On reading

FOLLOWING up my answer on Ask a Philosopher, Classic texts for the beginning student I went on a Google search for a quote about Wittgenstein that I remember from Rush Rhees Without Answers: his advice not to "seek comfort or stimulus in this or that".
     All that came up were my own pages:

     https://philosophypathways.com/guide/study4.html
     Pathways to Philosophy study guide 4

     http://sophist.co.uk/glasshouse/notebook/page17.html
     Glass house philosopher notebook I page 17

     http://sophist.co.uk/pages/page13.html
     Sophist weblog page 13

     Had I been imagining the quote — all this time? I didn't have a copy of Without Answers (it was a public library loan from decades back). So tried the search "comfort and stimulus" + "Wittgenstein" and found this gem on Google Books, from A Companion to Wittgenstein on Education: Pedagogical Investigations edited by Michael A. Peters, Jeff Stickney:

     What does Wittgenstein mean by slow learning, then, and on what grounds does he value it? His remarks on this in Culture and Value occur in the context of reflections on art, especially poetry and music. At 34e, where we also find his remark about the winner coming last to the winning post, he quotes Longfellow's poem The Builders:

     In the elder days of art
     Builders wrought with greatest care
     Each minute and unseen part,
     For the gods are everywhere.

This stanza was so important to Wittgenstein that he considered adopting it as a motto for the Philosophical Investigations (Brenner 1999, p.11). In fact, the last line is not Longfellow's: he wrote 'For the gods see everywhere'. The alteration may be intentional (Baker and Hacker 2005, p.32). Wittgenstein's version of it strongly recalls a remark attributed to the early Greek philosopher, Heraclitus, usually quoted as 'there are gods everywhere'. The next stanza seems to confirm that Wittgenstein had this in mind, whether he changed the wording in the previous stanza deliberately or unconsciously:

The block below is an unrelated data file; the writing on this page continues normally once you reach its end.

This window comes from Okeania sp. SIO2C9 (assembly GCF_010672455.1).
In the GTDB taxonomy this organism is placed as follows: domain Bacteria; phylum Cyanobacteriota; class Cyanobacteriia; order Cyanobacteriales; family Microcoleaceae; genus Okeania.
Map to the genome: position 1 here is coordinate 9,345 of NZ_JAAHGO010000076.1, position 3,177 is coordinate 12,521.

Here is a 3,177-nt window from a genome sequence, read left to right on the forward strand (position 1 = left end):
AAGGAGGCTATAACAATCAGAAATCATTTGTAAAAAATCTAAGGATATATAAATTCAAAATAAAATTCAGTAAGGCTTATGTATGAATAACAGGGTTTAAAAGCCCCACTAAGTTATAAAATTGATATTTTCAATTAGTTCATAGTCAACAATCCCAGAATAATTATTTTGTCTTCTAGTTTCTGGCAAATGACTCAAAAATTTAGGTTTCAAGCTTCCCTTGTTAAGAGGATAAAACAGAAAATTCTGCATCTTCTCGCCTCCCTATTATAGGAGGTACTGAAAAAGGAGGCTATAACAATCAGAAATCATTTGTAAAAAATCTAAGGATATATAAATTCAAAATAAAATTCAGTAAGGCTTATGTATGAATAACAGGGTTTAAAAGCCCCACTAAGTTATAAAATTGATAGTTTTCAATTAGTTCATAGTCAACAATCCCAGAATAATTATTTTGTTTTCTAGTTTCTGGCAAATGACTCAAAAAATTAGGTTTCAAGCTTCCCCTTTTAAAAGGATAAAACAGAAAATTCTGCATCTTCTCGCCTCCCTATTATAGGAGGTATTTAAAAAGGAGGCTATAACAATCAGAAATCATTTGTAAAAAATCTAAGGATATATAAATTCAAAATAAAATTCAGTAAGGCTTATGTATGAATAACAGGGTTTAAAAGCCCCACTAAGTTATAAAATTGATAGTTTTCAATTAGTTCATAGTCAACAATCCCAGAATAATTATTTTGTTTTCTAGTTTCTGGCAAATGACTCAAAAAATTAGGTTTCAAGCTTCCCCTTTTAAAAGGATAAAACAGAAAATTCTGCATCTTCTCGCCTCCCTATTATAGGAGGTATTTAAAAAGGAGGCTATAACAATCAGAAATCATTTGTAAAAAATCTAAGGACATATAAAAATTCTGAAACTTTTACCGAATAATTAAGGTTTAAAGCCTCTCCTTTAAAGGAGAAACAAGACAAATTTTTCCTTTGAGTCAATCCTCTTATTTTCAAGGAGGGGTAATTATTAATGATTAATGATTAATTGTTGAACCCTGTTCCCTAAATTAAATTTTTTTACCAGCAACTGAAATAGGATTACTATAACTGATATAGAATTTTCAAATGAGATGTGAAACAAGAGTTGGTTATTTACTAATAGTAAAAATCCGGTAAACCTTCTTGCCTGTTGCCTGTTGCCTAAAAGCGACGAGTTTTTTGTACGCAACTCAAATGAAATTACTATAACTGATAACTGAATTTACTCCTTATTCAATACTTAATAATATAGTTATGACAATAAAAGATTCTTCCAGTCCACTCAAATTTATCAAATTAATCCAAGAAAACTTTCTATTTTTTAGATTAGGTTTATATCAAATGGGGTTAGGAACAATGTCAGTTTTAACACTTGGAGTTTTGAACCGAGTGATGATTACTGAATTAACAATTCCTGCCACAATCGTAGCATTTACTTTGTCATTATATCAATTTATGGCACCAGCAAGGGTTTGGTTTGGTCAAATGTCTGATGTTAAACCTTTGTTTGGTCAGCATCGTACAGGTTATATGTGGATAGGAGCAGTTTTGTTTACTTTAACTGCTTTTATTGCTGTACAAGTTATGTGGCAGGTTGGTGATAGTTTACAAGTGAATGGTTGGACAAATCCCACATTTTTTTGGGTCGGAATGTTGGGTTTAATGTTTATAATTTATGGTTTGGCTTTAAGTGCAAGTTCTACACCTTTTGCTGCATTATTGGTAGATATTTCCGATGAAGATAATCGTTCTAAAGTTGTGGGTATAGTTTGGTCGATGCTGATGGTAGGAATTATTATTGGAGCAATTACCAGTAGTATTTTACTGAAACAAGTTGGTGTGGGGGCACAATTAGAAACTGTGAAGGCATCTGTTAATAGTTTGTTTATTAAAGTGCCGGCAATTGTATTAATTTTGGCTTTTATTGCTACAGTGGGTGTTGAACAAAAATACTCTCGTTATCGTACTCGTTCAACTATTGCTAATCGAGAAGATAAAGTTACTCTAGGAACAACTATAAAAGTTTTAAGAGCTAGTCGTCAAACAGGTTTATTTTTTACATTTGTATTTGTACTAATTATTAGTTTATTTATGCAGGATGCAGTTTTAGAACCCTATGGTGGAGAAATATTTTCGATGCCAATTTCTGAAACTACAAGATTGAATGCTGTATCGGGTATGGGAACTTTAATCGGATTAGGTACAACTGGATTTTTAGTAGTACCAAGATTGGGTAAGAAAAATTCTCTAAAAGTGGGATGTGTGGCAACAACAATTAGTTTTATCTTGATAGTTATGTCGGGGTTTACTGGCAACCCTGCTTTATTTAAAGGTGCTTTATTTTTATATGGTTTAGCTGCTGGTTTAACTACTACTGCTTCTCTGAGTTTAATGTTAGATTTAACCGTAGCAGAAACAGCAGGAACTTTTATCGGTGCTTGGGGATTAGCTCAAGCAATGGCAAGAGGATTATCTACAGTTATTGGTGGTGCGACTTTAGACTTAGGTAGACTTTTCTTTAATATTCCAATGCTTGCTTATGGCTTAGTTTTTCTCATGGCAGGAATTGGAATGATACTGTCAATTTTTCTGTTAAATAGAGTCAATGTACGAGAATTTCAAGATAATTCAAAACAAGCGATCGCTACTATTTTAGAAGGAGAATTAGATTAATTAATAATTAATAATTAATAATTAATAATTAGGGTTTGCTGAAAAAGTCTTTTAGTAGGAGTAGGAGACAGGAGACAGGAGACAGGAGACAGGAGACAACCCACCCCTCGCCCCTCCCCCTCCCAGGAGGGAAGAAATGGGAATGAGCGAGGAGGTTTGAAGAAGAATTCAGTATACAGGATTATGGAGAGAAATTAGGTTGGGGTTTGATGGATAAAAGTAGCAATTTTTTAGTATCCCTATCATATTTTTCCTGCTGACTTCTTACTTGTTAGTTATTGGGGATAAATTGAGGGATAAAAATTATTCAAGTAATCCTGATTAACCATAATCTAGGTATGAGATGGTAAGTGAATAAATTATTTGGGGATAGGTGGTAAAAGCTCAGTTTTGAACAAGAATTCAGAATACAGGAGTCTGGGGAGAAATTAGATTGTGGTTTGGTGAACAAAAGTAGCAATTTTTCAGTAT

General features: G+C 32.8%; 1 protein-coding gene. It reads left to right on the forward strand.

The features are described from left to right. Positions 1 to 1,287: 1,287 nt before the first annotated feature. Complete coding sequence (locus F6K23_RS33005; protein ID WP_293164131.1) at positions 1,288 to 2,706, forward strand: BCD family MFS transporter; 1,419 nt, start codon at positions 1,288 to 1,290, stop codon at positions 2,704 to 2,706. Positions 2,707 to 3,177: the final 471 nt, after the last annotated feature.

Let us do our work as well,
     Both the unseen and the seen;
     Make the house, where Gods may dwell,
     Beautiful, entire, and clean.

     It is worth recalling the context which supposedly occasioned Heraclitus's famous remark. Some visitors had come to see the celebrated philosopher and were disconcerted to find him warming himself at his stove, as if such an everyday activity was incompatible with his status and reputation. The story is told by Aristotle (De Partibus Animalium I 5.645a16-23): Heraclitus 'urged his visitors to come in without fear, for there were gods there too'. We might express this by saying he reminded them that the element of the sublime that they expected to find was indeed present in the room, in the must mundane particulars (Gregoric 2001). There is thus a nice irony in that Heraclitus denies them the kind of profound philosophical observation that they seek (of the sort they could proudly relate to their friends back home) and in doing so offers them one worth their visit, if they have the wit to see it.
     We are to take our time then and run the race slowly, by being prepared to engage, to wrestle, with the details of the ideas that puzzle us — the 'minute and unseen parts', as it were — thinking them through for ourselves rather than expecting to find, even to have served up to us, ready-made answers of a recognisably philosoph[ical] kind, or literary or historical kind depending on the context. We might compare Wittgenstein's insistence that philosophers have to 'go the bloody hard way' (Rhees 1969, emphasis in the original). The point is not that philosophy inevitably involves drudgery. It is more that going the hard way is essential in order to proceed against the tendency to seek comfort or stimulus (ibid).

     (Richard Smith 'Slow Learning and the Multiplicity of Meaning').

     This is advice that I took on board, all those years ago. (It was some time in 1973-4, I was in my second year of a four year BA Philosophy course at Birkbeck College London, working part time in Holborn Public Library, where I found the copy of Rush Rhees.)
     So if you are reading a classic text, for example, 'go the hard way' and read the text before you look at commentary or the editor's or translator's introduction. Make of it what you can. Even if what you make of the text without external guidance — without 'spoonfeeding' — is less than optimal, it will be your own work. You will have achieved something, taken a step along the road to becoming a philosopher.